Fed’s QE3 exit strategy: ECB’s negative rates will force European banks to buy our debt?

Today the markets popped with the announcement of the European Central Bank’s (ECB) new policy of ultra low and negative interest rates for excess bank reserves.  This was done in an effort to combat perceived deflation.

The S&P500 closed at a record high (slightly below average volume).  The NASDAQ was up a strong 1.05% (in average volume) signaling this rally’s first accumulation day (heavy buying by institutional investors).

On the negative side, this accumulation day came 36 days after April’s bottom.  That’s an extremely long time to show investor enthusiasm, but better late than never.

On the positive side, the indexes have not had any days of poor performance since the uptrend started 8 days ago.  That’s an indication that no knee jerk selling has occurred.  The indexes have unspectacularly crept up slowly but deliberately.

The ECB’s low rates may inspire more lending by the European bankers…but, maybe not.  Unlike the US loose money policies, the ECB is not offering any cover or protection to their banking system.  Remember back to the Housing Bubble shenanigans, banks were motivated to make bad loans primarily because they weren’t planning to hold the debt.  The mortgages were sold to Fannie Mae/Freddie Mac or bundled and sold off to unsuspecting income funds.  Even now, 6 years after housing prices started collapsing, US banks are still peddling their bad mortgages to the Federal Reserve (through QE3 mortgages purchases).

European banks are being given no such backdoor exit plan.  They’re simply being penalized for holding cash reserves.  So maybe there isn’t enough incentive for them to take on bad debt.  Let’s face it, if there were profitable loans to be make, those greedy German bankers would be exploiting borrowers without the prodding of the ECB.

The US dollar has been trading up on the rumor of the ECB’s actions but today was down on the news.  Ten year Treasuries are hovering around 2.58%.  I guess the new carry trade will be European banks buying US Treasuries…maybe that’s been the Fed’s QE3 exit strategy all along???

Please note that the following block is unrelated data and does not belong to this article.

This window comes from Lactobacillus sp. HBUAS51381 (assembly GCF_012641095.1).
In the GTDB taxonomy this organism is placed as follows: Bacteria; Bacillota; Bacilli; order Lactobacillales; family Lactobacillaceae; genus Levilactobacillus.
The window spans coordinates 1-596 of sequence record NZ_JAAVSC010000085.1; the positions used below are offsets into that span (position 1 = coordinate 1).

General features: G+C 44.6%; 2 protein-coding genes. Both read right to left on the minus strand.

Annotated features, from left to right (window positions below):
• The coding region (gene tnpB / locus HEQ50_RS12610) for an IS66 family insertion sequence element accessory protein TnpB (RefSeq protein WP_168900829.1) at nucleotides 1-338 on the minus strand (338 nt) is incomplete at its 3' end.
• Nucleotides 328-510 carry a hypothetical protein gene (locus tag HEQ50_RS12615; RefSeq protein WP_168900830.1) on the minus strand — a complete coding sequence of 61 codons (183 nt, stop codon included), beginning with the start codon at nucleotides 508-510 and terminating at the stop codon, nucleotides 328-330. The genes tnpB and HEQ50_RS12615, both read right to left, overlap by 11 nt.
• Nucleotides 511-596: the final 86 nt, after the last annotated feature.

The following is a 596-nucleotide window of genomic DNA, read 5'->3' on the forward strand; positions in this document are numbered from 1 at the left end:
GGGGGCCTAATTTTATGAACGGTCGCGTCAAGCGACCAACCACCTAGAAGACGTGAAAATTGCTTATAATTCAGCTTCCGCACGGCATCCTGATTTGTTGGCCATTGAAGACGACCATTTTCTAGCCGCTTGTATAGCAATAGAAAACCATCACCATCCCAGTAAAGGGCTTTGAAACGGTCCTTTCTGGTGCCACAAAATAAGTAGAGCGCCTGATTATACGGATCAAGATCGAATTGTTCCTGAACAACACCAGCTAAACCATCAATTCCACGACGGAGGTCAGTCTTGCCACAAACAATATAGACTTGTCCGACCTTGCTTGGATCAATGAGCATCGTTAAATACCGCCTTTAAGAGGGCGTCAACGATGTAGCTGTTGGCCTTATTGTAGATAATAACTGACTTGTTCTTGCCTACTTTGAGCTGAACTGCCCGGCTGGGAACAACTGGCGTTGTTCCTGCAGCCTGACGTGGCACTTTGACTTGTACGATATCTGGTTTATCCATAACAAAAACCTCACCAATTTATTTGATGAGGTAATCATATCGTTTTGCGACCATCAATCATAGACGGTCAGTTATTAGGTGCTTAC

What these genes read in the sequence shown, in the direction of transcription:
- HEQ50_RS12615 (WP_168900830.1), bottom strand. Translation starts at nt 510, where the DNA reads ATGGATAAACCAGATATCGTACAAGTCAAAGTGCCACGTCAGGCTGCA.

I should know better, but what still concerns me is that after all these years of “recovery”, the global markets still need to be propped up by central banks.   How is that a healthy economy?

Call me a contrarian, but I’m still risk averse.  How about you?  I’m interested to poll your opinion.  Are you in this rally or setting on the sidelines?  Let me know at:  [email protected]

Market in UPTREND…but I’m staying out, for now

Today Investor’s Business Daily (IBD) confirmed the market was in an uptrend.  They’ve had the market in correction for about 43 days…something we haven’t seen since the recovery got underway.  This has been a turbulent year, IBD has only had the market in “confirmed uptrend” for about 40 total days all year.

I’m not one to argue with or fight the market.  When it’s up, it’s up.  However, for now I am still mostly remaining on the sidelines.  That could all change tomorrow, if something spectacular occurs.  Otherwise,  I plan to patiently remain in cash for a little longer.  It’s been a turbulent five months, with more trading volume on Losing days than Gaining days.  At this point, I’m more concerned with risk management than growth.

Yes, the blue chip indexes are making new highs, and in recent days the NASDAQ and Russell2000 have performed well…BUT trading volume remains weak. Today the S&P500 hit a new high but trading volume was 12% below average.  The NASDAQ was up a substantial 1.22% today but volume was 9% below average.

I’m cautious because over my nearly 30 years of investing, I’ve learned that the best way to make money in stocks is to NOT LOSE IT.  If a solid uptrend is underway, there will be multiple entry points.  If this is just a “dead cat bounce,” I want to avoid the risk and preserve my capital for smoother sailing.

Maybe some GLOOM but not DOOM

I’ve received many inquiries as to my current stance on the market.  I see some potential gloom but certainly not long term doom.

Our current economic situation is characterized by Grisham’s law which states that “bad money drives out good.”  The corollary is: “money flows where it’s treated best.”

Artificially suppressed interest rates have driven money back into real estate and stocks [such was the intent of the Federal Reserve to re-capitalize their member banks].  So far the scheme has worked.  Stocks have re-inflated as corporate earnings continue to grow (growth has been driven primarily by historically low labor and borrowing costs- NOT sales growth).  Residential real estate pricing is mostly up but fragile as somewhere near 20% of mortgages are still underwater.  [see global headwinds below]

Now that large cap markets are stable and the banks have excess reserves…will interest rates rise and drawdown blue chip stock valuations?

The below chart shows the relationship of S&P500 performance (black line, left axis) with price-earnings ratios of both the S&P500 (blue line, right axis) and 10 year US Treasuries (green line, right axis).  [Treasury PE is calculated by taking the inverse of the bond yield, i.e.  a 2.50% Treasury has a PE of 40:  1/.025=40]